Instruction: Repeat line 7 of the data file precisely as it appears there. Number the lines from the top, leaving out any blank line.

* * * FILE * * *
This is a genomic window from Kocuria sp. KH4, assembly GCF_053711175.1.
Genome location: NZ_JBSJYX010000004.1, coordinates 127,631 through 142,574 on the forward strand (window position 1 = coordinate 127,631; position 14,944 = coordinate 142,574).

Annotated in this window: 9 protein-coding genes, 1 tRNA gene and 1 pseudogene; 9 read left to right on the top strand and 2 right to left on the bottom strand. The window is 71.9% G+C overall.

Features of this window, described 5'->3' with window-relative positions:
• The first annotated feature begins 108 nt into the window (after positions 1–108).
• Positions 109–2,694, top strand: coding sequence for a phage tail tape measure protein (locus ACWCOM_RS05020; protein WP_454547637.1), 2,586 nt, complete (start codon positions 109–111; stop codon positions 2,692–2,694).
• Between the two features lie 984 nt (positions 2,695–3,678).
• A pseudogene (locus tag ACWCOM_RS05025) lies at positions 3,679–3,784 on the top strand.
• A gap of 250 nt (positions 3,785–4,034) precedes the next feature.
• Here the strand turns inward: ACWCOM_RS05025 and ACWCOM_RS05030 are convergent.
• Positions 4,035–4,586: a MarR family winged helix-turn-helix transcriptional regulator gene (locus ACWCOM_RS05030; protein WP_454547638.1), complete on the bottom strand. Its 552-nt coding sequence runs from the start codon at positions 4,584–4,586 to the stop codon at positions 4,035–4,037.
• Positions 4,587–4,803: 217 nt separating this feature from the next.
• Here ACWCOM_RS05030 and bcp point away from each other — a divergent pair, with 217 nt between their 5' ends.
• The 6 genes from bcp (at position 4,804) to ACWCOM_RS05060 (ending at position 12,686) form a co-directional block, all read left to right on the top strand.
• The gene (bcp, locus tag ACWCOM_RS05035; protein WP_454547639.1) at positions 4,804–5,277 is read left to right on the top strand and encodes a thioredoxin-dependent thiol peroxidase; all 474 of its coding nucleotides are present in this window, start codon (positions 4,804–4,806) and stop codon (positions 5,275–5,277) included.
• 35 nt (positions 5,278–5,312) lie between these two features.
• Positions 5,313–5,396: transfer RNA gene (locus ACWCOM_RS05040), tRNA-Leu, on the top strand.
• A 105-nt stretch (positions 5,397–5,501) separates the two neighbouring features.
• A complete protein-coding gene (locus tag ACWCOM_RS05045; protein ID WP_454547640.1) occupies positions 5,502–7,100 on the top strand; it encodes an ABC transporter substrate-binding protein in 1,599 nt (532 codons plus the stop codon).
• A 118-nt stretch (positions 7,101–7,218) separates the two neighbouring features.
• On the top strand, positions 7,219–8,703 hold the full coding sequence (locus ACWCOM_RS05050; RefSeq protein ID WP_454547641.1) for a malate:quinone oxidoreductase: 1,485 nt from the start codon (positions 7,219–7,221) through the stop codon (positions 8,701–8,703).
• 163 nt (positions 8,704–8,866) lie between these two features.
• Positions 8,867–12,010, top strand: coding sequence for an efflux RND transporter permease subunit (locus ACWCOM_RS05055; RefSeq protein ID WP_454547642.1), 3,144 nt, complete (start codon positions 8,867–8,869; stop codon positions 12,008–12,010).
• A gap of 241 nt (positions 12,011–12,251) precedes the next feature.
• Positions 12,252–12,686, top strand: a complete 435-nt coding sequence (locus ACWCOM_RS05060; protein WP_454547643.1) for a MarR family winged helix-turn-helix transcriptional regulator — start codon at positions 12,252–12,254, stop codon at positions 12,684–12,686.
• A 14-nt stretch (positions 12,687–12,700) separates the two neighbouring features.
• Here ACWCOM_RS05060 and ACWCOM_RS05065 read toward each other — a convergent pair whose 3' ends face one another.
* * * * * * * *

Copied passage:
• Between the two features lie 984 nt (positions 2,695–3,678).